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- Category: Road Safety, Transport
Uganda is ranked number eighteen on fatal road accidents in Africa. Road fatalities are on the rise in Uganda again from 2,845 people dying in 2014 to 3,503 in 2016. Traffic statistics for 2017 are yet to be released by police but early indications show that they could be as high as those of 2016. So what could be going wrong? FIKA SALAMA, a collaborative initiative between police and UNRA which was launched in 2016 has not reversed the trend. Masaka and Jinja Roads continue to be some of the most risky roads in the country. A recent documentary aired by NTV revealed that up to 18 people perish on Jinja road every month. It is almost the same number on Masaka road.
Developing countries tend to have more road deaths compared to their developed counterparts. Up to 90% of all world road death occur in developing countries with Africa accounting for the biggest number of these. The people that are most affected are the vulnerable road users who include pedestrians, cyclists, and motorcyclists. The risk factors associated with road crashes according to World Health Organization (WHO) are: over speeding, driving under the influence of alcohol and other psychoactive substances, misuse of protective gear like helmets and seatbelts, distracted driving, unsafe road infrastructure, unsafe vehicles inadequate post-crash care, and inadequate enforcement of traffic laws and regulations.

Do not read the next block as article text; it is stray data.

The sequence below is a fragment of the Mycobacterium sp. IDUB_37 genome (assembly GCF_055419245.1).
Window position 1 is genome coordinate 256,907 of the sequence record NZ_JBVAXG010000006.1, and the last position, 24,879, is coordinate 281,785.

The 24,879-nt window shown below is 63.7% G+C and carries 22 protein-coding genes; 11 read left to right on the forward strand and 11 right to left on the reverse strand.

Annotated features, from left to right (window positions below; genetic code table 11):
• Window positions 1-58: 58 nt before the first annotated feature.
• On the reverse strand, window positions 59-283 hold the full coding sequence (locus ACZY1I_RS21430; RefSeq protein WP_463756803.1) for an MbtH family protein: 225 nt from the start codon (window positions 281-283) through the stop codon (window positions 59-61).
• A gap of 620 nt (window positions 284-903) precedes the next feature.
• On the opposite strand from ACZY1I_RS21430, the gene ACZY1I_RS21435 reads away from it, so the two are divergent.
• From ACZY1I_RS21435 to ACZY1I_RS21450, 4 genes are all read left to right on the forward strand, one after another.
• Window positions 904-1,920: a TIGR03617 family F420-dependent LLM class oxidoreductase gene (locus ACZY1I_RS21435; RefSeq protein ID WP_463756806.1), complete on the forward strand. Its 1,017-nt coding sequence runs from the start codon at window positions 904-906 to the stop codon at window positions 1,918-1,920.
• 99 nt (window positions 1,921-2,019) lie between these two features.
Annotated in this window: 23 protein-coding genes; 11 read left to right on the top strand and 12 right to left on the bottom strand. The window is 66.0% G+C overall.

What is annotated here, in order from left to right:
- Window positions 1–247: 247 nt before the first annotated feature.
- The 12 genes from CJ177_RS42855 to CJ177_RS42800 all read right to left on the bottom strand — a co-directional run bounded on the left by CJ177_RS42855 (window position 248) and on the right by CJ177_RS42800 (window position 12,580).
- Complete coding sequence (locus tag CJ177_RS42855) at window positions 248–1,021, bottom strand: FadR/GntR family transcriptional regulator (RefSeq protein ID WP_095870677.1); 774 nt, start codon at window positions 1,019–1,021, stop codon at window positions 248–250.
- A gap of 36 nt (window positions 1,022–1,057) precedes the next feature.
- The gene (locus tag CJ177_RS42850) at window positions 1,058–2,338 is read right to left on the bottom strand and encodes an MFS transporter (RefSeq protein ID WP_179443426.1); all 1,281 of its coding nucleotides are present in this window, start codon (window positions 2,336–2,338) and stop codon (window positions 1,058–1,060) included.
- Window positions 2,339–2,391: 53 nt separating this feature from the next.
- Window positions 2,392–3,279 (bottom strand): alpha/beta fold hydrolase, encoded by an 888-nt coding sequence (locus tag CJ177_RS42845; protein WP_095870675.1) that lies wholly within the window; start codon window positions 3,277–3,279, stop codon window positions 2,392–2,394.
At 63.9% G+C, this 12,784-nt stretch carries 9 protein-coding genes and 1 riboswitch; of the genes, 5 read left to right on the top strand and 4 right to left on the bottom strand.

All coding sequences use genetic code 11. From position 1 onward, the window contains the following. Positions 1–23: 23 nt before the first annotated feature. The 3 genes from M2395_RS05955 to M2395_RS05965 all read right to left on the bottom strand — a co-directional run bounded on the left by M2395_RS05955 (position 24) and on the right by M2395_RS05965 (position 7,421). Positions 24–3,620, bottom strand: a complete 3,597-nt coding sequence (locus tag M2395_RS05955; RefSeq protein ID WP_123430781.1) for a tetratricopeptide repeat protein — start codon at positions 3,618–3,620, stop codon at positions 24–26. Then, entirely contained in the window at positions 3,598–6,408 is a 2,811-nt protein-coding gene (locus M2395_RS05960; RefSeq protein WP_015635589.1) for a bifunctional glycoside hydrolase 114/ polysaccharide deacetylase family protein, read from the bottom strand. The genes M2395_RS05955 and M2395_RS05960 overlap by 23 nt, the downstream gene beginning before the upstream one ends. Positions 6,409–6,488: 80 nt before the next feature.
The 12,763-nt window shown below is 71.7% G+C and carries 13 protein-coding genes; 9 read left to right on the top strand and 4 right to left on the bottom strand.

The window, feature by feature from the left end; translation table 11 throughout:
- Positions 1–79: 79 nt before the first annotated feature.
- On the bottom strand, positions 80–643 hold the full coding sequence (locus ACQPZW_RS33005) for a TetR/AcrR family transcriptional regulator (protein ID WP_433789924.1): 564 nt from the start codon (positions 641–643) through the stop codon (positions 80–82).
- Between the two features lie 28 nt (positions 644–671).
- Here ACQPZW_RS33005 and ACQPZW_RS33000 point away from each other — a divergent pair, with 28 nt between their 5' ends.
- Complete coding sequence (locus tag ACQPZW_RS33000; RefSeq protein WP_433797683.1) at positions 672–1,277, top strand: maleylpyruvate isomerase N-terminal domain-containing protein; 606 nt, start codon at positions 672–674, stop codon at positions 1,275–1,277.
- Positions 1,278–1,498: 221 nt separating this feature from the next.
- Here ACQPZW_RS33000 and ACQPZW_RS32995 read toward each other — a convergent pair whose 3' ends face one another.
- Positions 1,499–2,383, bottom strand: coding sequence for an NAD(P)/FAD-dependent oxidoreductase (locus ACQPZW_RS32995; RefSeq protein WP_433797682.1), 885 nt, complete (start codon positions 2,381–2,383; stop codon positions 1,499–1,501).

Uganda may not present the worst case scenario yet in terms of worst road crashes but could easily slide into a bad situation if the current rates of accidents continue increasing. Currently in Africa, countries with the highest record of road accidents are Libya, Malawi, Liberia, Democratic Republic of Congo, Tanzania and Rwanda in that order. There is need for concerted efforts to reverse this worrying trend before Uganda catches on this debauched tendency. Given that about 1.2 Million people die in road accidents per year worldwide, it means that Uganda contributes 0.25% to this figure if we take an average of 3000 people dying on the roads in Uganda annually. This is a very high figure by any means and calls for worry. Remember, this number excludes those who are injured and maimed, some for life. According to police statistics up to 10,000 people are injured on our roads every year. A good number have their dreams shattered as they can no longer walk or continue to be productive. It is again estimated that road crashes consume up to 2.7% of Uganda’s GDP. This translates into 2.24 Trillion of Uganda’s economy. This money includes the costs of motor vehicle repairs, cost of treating victims, cost of road furniture destroyed etc. This money is the total net equivalent budget that government allocated to the national roads agency (UNRA). And by the way, this roads agency is the largest national consumer of Uganda’s National budget. What this means is that our national budget is facing a constant annual hemorrhage through road accidents. Of course it is insensitive to calculate the road crashes in terms of money lost. It is important to peg it to human lives that are lost annually because these are much more valuable than mere money. Three thousand people perishing on the roads should be treated as a national catastrophe and government needs to come up with strong mechanisms to address this worrying trend.